PHOENIX - It is what one Valley family is calling a medical miracle. New technology is allowing one dad to see his kids for the very first time.
Adam Cruz has been blind for most of his life. His vision problems started when he was 18 months old.
“My parents had to put contacts in my eyes so I could see,” said Cruz.
Adam has Retinitis Pigmentosa and he completely lost his vision at age 17.
Fifteen years later, he’s hoping new technology will give him a second chance. The FDA has approved the first ever eye implant. The Argus II uses a video camera to wirelessly transmit images to the brain.
Right now the technology is just for people with Retinitis Pigmentosa, but doctors are hoping it will eventually help all those with vision problems.
It won't fully restore vision, but it may allow people, like Adam, to detect light and dark.
"I always knew there would be something to help people see better," he said.
Copyright 2013 Scripps Media, Inc. All rights reserved. This material may not be published, broadcast, rewritten, or redistributed.
Click on the region names in the map below to see news from that region.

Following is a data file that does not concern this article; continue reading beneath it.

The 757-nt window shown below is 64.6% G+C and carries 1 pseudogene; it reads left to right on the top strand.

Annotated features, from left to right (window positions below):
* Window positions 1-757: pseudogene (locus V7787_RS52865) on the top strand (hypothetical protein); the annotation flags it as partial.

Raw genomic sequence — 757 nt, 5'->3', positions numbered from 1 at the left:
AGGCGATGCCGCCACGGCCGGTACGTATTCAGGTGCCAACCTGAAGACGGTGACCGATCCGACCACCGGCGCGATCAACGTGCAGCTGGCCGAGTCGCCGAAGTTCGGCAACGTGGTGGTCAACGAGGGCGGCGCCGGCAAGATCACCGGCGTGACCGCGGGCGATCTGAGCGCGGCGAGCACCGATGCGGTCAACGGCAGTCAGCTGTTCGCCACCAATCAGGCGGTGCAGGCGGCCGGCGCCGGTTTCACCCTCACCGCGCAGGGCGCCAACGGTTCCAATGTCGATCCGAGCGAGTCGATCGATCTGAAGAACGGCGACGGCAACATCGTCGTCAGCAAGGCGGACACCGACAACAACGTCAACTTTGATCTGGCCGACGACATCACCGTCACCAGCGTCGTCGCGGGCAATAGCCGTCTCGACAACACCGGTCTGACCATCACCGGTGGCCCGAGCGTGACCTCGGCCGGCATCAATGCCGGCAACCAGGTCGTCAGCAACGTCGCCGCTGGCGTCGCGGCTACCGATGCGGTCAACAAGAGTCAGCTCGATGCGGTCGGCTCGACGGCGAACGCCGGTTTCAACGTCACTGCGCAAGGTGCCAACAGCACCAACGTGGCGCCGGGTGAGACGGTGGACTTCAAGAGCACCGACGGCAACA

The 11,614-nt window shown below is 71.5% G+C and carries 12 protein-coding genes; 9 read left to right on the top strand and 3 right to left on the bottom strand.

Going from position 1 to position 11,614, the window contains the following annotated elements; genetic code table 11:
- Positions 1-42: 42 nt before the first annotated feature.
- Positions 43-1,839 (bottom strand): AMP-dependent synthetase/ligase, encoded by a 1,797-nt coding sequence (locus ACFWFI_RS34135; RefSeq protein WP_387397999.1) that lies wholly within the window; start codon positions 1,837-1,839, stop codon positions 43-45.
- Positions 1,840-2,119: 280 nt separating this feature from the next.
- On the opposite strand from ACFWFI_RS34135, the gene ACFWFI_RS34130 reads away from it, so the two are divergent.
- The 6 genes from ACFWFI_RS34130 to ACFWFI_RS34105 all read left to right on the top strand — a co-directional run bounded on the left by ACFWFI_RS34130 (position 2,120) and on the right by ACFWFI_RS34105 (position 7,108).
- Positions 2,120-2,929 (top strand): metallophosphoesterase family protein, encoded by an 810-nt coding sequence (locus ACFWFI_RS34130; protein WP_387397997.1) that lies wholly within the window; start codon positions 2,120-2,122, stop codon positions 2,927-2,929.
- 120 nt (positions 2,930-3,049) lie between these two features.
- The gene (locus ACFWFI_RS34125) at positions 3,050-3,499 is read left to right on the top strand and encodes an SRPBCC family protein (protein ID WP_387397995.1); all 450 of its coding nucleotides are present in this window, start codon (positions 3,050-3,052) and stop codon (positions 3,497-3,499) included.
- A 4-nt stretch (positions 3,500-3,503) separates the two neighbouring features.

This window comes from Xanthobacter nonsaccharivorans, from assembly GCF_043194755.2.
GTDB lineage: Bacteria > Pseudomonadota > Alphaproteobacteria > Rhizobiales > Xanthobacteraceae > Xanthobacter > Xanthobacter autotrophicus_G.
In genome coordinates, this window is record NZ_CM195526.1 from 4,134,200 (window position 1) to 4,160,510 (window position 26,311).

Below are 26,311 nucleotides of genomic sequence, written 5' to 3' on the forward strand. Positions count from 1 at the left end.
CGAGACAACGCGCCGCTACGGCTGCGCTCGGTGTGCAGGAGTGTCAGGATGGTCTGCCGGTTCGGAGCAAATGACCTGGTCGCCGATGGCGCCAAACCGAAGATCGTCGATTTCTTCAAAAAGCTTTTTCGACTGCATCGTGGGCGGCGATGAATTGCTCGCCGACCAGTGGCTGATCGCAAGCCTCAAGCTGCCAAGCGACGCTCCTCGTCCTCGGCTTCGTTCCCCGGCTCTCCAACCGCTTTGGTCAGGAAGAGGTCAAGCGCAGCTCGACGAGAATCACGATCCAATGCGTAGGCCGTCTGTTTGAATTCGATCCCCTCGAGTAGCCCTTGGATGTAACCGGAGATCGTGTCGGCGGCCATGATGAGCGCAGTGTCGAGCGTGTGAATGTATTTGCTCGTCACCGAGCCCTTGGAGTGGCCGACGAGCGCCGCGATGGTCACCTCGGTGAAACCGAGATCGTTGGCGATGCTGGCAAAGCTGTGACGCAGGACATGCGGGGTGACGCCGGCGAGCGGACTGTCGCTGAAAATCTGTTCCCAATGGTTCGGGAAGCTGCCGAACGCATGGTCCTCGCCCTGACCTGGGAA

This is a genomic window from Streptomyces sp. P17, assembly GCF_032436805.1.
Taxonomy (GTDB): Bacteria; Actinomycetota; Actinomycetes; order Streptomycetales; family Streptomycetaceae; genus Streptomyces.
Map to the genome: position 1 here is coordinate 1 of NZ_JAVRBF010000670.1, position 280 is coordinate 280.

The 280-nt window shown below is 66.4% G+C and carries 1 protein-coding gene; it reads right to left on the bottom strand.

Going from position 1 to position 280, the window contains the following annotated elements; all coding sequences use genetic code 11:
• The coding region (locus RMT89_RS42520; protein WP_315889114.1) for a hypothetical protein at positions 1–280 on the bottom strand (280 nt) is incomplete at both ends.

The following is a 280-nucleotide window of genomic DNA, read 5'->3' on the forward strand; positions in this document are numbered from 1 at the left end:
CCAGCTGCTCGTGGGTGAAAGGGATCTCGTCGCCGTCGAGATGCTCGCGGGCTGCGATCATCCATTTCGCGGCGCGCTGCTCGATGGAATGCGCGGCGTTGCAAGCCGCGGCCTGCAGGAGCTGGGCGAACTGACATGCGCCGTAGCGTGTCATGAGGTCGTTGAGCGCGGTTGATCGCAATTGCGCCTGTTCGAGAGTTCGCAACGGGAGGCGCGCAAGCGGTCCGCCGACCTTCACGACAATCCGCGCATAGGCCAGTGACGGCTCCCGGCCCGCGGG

RIGHT NOW: Top Stories
PHOTOS: People dressed in costumes to reflect their favorite characters and superheros have taken over downtown Phoenix for 2013 Comicon. Flip through the pictures to see some of the best costumes.
Two people have died in a multi-vehicle crash that is creating major travel delays along the Interstate 17 near Black Canyon City.
Phoenix police officers, family and friends gathered Saturday morning to remember an officer who was killed last weekend while on duty.
If you’re sticking around the Valley this Memorial Day, that doesn’t mean you can’t have some fun.
Here's a FIRST look at the movie trailer based on the life of notorious Valley murderer Jodi Arias.
They say you should never make a big decision when you're emotional. But what if there's barely a moment to think and a life-or-death choice looming?